There is a need for the development of new antineoplastic and antimicrobial therapies, with higher selectivity, leading to fewer side effects than current ones. One strategy proposed is the use of bacterial or cancer cell membranes as a therapeutic target so that their basic properties are perturbed, altering the membrane potential and inhibiting the control functions on the signaling, communication or production bioenergy processes. In recent years, a promising new class of molecules targeting bacterial and cancer cells has arisen against both of the above major world health concerns. Therapeutic peptides are a novel and promising approach for the development of both antimicrobial and anti-cancer agents that could specifically target bacteria or cancer cells with lower toxicity to normal tissues, which will offer new opportunities for cancer and infection treatments. Since lipid membranes are the major target of most of these therapeutic peptides, the development of drug resistance is less likely to occur since damaging cytotoxicity can take place within minutes of peptide introduction. Traditional design and optimization studies of peptides (or peptidomimetics) are known to be expensive and time-consuming. A detailed understanding of the molecular details of the membrane permeabilization process would allow the rational design of new molecules with the same mechanism of action, but with improved activity, selectivity, and bioavailability. Recent advances in computer power and methodology, including Molecular Dynamics simulations using coarse-grained (CG) resolution or the use of GPUs, have made possible to systematically explore events that take place into ranges where direct comparison and experimental testing are starting to be feasible, realizing the synergistic potential of a combined in-silico/in-vitro approach in the characterization of the membrane destabilization process by antitumoral or antimicrobial molecules. In this talk, some recent examples of our research related to the study of different peptides and peptidomimetics acting at the membrane level will be illustrated.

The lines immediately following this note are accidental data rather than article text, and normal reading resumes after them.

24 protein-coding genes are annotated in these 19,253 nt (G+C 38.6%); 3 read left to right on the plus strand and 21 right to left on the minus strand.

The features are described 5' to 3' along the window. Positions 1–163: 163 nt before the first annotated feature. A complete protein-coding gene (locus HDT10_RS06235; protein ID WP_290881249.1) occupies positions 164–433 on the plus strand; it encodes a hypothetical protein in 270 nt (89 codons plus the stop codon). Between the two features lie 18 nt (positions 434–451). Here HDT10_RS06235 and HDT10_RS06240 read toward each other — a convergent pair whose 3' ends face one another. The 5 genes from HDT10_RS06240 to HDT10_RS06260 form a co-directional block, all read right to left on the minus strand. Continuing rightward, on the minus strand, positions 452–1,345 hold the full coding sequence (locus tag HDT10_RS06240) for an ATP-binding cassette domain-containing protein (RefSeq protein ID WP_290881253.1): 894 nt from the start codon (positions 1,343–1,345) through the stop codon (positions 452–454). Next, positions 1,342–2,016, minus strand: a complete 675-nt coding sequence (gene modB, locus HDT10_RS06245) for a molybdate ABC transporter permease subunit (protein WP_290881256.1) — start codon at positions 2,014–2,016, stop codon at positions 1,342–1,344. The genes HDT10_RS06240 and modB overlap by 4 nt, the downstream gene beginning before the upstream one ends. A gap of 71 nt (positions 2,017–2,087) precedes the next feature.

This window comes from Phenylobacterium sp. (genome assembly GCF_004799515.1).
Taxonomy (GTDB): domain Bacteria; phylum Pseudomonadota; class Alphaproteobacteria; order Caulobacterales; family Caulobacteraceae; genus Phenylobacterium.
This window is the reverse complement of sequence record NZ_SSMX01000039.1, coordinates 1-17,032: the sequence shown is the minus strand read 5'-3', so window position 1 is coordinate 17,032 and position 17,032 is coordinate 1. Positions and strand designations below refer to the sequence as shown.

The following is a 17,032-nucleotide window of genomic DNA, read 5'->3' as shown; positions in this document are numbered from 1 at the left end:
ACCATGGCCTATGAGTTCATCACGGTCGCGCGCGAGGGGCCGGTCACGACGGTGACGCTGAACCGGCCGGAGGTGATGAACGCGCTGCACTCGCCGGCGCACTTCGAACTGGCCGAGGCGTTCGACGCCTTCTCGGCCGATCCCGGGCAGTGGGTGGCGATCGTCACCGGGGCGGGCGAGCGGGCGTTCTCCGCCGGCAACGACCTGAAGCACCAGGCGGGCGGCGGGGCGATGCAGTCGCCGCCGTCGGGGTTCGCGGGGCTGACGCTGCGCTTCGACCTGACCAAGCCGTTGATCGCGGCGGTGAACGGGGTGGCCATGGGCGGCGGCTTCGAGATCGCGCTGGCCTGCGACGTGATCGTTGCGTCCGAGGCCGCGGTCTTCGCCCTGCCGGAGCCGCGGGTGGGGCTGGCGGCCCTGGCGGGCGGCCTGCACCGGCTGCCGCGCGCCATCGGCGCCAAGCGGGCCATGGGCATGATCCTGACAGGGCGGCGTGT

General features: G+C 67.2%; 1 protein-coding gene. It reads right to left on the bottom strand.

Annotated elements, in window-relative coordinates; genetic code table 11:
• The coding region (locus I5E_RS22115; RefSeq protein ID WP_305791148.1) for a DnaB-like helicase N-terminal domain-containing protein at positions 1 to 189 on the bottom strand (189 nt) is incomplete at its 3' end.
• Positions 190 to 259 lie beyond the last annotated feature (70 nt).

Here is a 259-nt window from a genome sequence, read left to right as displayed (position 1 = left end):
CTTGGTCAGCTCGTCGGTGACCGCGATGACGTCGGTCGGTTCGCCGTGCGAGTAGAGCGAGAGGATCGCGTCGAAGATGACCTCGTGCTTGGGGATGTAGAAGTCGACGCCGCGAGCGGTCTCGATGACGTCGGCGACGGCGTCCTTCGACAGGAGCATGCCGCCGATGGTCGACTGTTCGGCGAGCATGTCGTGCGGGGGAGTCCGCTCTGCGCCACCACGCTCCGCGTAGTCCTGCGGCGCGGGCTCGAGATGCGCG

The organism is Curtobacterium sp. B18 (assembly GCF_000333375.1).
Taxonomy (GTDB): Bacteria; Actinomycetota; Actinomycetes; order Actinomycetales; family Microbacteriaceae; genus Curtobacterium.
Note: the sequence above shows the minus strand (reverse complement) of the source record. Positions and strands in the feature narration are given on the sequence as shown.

Biography: Rebeca Garcia-Fandino is a young researcher recently incorporated to the CIQUS-Santiago de Compostela University through the Ramny Cajal program, working in the field of computational simulation of supramolecular systems and using cutting-edge simulation and visualization technologies. She completed her PhD at Santiago de Compostela University and postdoctoral studies in IRBB-Barcelona and Oxford University (UK). She has published more than 30 papers in reputed journals, three book chapters and she is also author of a patent and several registered software. She has been PI in several national and international competitive funded projects, and is also the main founder of the university start-up MD.USE Innovations SL.